The United Macedonian Diaspora (UMD) applauds Mr. Aleksandar Nikoloski, head of the Macedonian delegation to the Parliamentary Assembly of the Council of Europe (PACE), for bringing up the systematic discrimination against the Macedonian minority, among others, in Greece during yesterday’s PACE session.
Following the 2012 annual activity report of the CoE Commissioner for Human Rights Mr. Nils Muižnieks, Mr. Nikoloski used the opportunity to question the Commissioner about his April 16th report on the rise of hate crimes in Greece, mostly as a result of the activities of the neo-Nazi political party Golden Dawn. Mr. Nikoloski also noted the lack of religious freedom for Archimandrite Nikodim Tsarknias, the religious leader of the Macedonian Orthodox Church in Greece.
UMD thanks Mr. Nikoloski, and encourages more members of the PACE to speak up against ethnic and religious discrimination not only within Greece, but also in all of Europe. Mr. Nikoloski was a speaker at the 2nd Annual UMD Global Conference in Toronto, Canada in June 2010.
Below is the exchange between Mr. Nikoloski and Mr. Muižnieks. For the full read-out of the session, please click HERE.
Mr NIKOLOSKI – You said that you had produced a report on Greece. You will know that Greece recognises not national minorities but only religious minorities. That is a 19th century approach, not a 21st century approach. Greece has not allowed the Macedonian, Vlach, Albanian or Turkish minorities to organise themselves into political parties or non-governmental organisations, to speak their own language, to have their own schools, or to speak their language in schools. What will you do to challenge that? What is your opinion of a country that is a member of this Organisation taking such an approach and not ratifying or signing many of the documents it is obliged to ratify and sign?
Mr MUIŽNIEKS – On a recent visit to Greece, we touched on a number of those issues. We talked about the non-ratification of the conventions on minorities with the authorities and we pushed them on the implementation of judgments of the European Court of Human Rights in a number of cases pertaining to minorities. Our focus was on racist violence, the rise of Golden Dawn and the role of the police. It was clear that not only migrants of recent origin have been the target of racist attacks but Roma who have been living in the country for many years, Muslims in Western Thrace and other groups, too. I met representatives of those groups and we tried to reflect their concerns, and the focus of the report was those issues rather than the broader issue of minority rights. If judgments of the European Court of Human Rights are implemented and the issue of racist violence is addressed effectively then not only migrants but long-standing minority populations will benefit.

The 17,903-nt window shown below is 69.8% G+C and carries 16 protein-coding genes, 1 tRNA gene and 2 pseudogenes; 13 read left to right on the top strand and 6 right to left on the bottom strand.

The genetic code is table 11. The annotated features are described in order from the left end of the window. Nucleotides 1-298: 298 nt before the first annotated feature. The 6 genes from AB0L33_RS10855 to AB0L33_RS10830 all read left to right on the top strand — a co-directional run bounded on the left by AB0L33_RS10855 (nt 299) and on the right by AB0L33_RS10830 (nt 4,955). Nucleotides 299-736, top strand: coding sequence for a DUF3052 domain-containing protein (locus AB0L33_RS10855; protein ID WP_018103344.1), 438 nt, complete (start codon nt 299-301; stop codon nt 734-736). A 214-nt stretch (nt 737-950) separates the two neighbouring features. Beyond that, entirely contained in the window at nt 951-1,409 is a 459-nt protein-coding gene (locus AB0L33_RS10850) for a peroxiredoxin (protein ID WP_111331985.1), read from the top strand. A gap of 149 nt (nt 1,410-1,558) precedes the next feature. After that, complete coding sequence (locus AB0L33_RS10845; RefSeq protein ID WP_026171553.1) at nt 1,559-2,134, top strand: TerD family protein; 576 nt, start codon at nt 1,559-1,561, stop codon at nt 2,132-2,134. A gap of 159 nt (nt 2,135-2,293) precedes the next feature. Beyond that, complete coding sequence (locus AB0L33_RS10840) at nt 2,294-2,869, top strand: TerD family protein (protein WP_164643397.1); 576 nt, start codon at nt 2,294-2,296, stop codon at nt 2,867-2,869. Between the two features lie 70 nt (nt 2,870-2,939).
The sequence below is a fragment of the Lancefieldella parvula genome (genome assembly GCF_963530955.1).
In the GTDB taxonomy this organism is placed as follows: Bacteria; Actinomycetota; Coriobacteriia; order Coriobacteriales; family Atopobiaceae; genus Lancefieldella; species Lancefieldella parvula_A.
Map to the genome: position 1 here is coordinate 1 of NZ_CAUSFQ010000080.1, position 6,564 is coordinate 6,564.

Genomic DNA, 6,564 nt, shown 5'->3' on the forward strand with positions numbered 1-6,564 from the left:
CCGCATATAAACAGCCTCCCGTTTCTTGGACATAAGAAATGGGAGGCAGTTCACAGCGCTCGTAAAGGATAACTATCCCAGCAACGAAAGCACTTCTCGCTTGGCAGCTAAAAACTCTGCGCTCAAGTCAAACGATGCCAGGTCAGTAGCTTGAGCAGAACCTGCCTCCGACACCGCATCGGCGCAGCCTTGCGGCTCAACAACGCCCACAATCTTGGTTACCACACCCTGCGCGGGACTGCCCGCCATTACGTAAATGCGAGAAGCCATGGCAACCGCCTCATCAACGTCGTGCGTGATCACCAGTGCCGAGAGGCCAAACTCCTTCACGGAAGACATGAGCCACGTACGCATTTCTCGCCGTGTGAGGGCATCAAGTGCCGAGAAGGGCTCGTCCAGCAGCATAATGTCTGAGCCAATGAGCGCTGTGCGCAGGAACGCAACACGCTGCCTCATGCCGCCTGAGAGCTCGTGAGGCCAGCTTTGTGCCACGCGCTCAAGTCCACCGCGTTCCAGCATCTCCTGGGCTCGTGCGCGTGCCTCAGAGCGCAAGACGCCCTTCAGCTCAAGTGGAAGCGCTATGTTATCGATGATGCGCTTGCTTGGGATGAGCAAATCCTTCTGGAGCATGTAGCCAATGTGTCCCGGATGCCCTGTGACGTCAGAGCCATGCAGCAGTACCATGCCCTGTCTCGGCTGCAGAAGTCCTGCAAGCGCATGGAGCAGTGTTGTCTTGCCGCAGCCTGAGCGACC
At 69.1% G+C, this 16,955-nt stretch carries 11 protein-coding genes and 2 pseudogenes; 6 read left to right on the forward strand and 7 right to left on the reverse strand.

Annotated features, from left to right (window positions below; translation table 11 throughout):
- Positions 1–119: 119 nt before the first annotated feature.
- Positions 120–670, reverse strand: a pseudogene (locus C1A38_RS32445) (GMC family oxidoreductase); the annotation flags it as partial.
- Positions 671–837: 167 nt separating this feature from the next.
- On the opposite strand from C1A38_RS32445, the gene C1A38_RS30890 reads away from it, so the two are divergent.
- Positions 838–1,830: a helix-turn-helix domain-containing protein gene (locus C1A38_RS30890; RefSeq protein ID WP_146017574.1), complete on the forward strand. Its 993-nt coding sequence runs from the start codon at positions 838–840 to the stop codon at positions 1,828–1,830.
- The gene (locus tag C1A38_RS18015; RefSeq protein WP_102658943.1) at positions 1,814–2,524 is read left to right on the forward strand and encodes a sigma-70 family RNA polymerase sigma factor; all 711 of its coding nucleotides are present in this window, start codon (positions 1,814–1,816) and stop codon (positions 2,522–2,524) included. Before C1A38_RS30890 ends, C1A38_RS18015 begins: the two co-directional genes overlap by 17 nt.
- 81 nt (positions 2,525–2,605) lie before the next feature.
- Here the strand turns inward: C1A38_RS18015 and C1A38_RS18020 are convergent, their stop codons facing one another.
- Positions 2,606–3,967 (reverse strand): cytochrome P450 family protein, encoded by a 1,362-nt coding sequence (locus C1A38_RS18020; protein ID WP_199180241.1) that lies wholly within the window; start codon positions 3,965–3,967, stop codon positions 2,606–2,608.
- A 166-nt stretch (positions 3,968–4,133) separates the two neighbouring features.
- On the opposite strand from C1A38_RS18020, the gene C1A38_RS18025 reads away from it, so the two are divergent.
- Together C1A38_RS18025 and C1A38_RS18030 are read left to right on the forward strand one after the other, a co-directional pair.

Mr NIKOLOSKI – I wish to discuss a similar subject to the previous speaker, in that I wish to talk about the functioning of democracy, and respect for human rights, minority rights and civil rights in Greece. Today, the Commissioner for Human Rights, Mr Muižnieks, clearly stated that hate speech is on the rise in Greece. He has also said that Greece must take tougher measures to combat the racism and violence linked to the rise in popularity of the ultra-right Golden Dawn, which has been described as a neo-Nazi party. Golden Dawn emerged as a party in last June’s general elections, winning a stunning 18 states in the 300-seat parliament in Greece. Given Greece’s political and electoral system, that is a big result. The party is linked to hate crime activities.
The Commissioner for Human Rights has said that Greece would be fully within its rights under international human rights law to ban the party from public office. He has said ““Democracy in Greece is seriously threatened by the upsurge of hate crime and a weak state response. Sustained and concerted action, notably by the police and the courts, is necessary to protect the rule of law and human rights in the country.”
The European Jewish Congress has welcomed a report by the Commissioner for Human Rights on the situation in Greece and, in particular, on the Golden Dawn’s racism and hate. EJC president, Moshe Kantor, said “This report is a strong milestone against growing racism, hate and intolerance in Greece and we welcome the report and call for its full implementation by the Greek authorities”. He continued by saying “Most importantly, it called for the possible prohibition of the neo-Nazi party because of activities associated with it. This is a necessary first for an official European institution and we hope the situation will be monitored very carefully.”
Respect for human rights and fundamental freedoms is at the core of this Assembly, which is why I must inform you that Nikodim Tsarknias, the religious leader of the Macedonian Orthodox Church in Greece, has no right of religious declaration and, thus, he has a problem. Can you imagine an Orthodox priest in an Orthodox country not having all his freedoms simply because he is not Greek and instead is Macedonian, and speaks Macedonian? So I ask you all to take what the Commissioner for Human Rights says seriously and I ask that serious steps be taken to fulfil what he has set out.
THE PRESIDENT – Thank you, Mr Nikoloski.